Why You Don’t Have Much Neanderthal DNA in Your Genome

Nov 13, 2016

By Stephen Yin

Neanderthals and modern humans diverged from a common ancestor about half a million years ago. Living in colder climes in Eurasia, Neanderthals evolved barrel chests, large skulls and strong hands. In Africa, modern humans acquired shorter faces, a prominent chin and slender limbs. Then, roughly 50,000 years ago, the two species encountered one another and interbred, as modern humans spread out of Africa.

The legacy of this interbreeding has been the subject of much scientific inquiry in the past few years. Today, up to 4 percent of the genes of non-Africans are Neanderthal in origin.. These may have influenced a diverse range of traits, including keratin production, disease risk and the propensity to sneeze after eating dark chocolate. Where did all the other Neanderthal DNA go? Why did a Neanderthal-human hybrid not prevail?

Two recent studies converge on an explanation. They suggest the answer comes down to different population sizes between Neanderthals and modern humans, and this principle of population genetics: In small populations, natural selection is less effective.


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One comment on “Why You Don’t Have Much Neanderthal DNA in Your Genome”

  • As a result, Neanderthals were more inbred than modern humans and accumulated more mutations that have a slightly adverse effect, such as increasing one’s risk of disease, but do not prevent one from reproducing (and
    “After Neanderthals started mating with humans, natural selection in the larger human population started purging” those mutations, said Ivan Juric, a geneticist at 23andme who studied with Dr. Coop and was a co-author of the study.
    In 2014, a group led by David Reich, a genetics professor at Harvard, found that Neanderthal DNA tended to be located far away from important genes in the human genome. This provided one of the first pieces of evidence that natural selection was working against Neanderthal DNA.

    Here is a related but more negative view that Neanderthals and modern humans ever developed a “HYBRID SPECIES” through cross-breeding.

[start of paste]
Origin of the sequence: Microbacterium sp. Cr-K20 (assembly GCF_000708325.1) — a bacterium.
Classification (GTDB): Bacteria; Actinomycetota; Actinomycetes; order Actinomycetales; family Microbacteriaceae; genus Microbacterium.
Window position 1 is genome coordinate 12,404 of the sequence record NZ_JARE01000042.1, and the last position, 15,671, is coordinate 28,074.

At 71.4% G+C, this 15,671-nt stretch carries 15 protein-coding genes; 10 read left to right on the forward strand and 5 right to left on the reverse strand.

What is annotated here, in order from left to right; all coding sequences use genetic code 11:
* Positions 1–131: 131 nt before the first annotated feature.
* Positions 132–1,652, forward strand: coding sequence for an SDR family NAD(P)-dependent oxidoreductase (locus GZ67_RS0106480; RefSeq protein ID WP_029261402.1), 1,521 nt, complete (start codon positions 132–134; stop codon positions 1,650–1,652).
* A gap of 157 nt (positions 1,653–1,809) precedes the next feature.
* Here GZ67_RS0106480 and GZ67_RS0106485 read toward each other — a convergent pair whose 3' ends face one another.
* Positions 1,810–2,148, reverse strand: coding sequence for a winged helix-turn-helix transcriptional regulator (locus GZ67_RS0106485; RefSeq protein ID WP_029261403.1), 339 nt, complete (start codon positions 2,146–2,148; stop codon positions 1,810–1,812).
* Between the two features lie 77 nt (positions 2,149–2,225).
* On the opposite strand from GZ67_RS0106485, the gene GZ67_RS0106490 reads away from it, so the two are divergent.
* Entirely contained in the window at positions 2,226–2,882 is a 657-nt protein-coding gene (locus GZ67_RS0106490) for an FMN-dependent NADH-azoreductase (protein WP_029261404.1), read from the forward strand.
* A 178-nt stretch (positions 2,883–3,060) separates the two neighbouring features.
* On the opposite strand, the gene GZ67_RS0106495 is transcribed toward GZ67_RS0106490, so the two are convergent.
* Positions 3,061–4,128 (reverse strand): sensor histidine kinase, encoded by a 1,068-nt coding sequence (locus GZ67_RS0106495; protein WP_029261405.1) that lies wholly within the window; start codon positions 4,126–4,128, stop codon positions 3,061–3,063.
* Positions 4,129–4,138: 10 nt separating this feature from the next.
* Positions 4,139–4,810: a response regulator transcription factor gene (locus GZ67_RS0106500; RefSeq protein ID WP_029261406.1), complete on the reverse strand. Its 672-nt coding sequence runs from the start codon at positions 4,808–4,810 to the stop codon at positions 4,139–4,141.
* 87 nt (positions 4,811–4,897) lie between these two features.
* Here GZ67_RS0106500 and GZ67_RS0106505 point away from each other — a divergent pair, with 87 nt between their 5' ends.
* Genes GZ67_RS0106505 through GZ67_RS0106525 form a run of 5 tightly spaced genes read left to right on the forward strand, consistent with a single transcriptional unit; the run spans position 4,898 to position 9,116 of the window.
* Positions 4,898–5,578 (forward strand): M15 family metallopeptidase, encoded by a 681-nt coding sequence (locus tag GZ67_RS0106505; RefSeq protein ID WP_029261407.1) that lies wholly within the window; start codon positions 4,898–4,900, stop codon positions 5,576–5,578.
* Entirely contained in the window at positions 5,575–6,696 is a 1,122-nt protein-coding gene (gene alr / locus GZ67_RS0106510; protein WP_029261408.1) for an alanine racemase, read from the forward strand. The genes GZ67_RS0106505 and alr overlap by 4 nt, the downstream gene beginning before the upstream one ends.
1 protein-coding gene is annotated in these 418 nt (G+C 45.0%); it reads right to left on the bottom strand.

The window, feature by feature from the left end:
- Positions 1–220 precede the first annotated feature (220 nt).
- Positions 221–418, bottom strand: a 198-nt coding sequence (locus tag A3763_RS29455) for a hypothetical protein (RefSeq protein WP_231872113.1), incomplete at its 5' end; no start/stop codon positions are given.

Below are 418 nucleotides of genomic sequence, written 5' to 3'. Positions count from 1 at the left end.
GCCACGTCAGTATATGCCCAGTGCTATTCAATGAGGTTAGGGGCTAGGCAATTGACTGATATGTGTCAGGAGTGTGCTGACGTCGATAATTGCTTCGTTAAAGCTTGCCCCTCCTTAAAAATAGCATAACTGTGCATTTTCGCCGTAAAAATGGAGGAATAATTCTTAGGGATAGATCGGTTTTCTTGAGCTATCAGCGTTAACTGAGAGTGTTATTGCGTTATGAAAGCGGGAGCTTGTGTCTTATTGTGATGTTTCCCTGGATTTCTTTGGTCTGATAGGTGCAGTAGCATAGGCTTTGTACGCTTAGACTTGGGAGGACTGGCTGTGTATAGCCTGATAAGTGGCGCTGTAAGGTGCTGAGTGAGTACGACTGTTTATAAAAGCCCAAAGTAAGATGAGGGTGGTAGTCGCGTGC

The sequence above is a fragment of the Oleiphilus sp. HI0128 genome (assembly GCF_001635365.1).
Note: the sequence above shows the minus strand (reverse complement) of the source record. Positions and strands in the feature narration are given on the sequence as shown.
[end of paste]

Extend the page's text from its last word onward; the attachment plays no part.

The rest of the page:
But there are also big stretches of the AMH (Anatomically Modern humans) genome that contain no Neanderthal DNA at all. “To me, these ‘holes of Neanderthal sequence’ are the most interesting aspect,” Joshua Akey told me in an email. (Akey is an author of one of last week’s papers, which appeared in Science. )”[T]hey might provide a roadmap to positions in the genome that endow uniquely human traits.” Where they are absent, natural selection may have decided that the AMH versions were doing a better job and so eliminated the Neanderthal counterparts. Hence these “deserts” may help define the most important genetic differences between us and them.

    What the DNA “deserts” mean

    There are deserts on the X chromosome and in genes involved in the testes. Patterns like these in other species ranging from rabbits to fruit flies are regarded as signs that one species is about to split into two.

    Hybrid males descended from both branches tend to be infertile, like mules. That’s because males have only one X chromosome, and if it happens to be one that impairs their fertility, then they may not reproduce. Females have two X chromosomes, so even if one is impaired, if the other one is normal, it can rescue her ability to bear young.

    “So this suggests that the male hybrids might not have been fertile, whereas the females might have been fully fertile,” Svante Pääbo told Richard Harris of National Public Radio. Pääbo, the grand old man of ancient DNA based at the Max Planck Institute for Evolutionary Anthropology in Leipzig, was an author of the other paper, which appeared in Nature. We might have inherited most of our Neanderthal genes through hybrid females, he said.

    Fox News quoted Pääbo as saying Neanderthals must have been disappointed in their sons.

    Another author, David Reich of Harvard Medical School, told reporters that we and Neanderthals “were at the edge of biological compatibility.”

    “This underlines that modern humans and Neanderthals are indeed different species,” Fred Spoor told New Scientist. Spoor is also at the Leipzig Max Planck but was not a part of the Neanderthal research. Other scientists are more cautious about making so firm a declaration, but it’s clear that many lean toward that same conclusion, that Neanderthals were not Homo sapiens neanderthalensis but, rather, Homo neanderthalensis.



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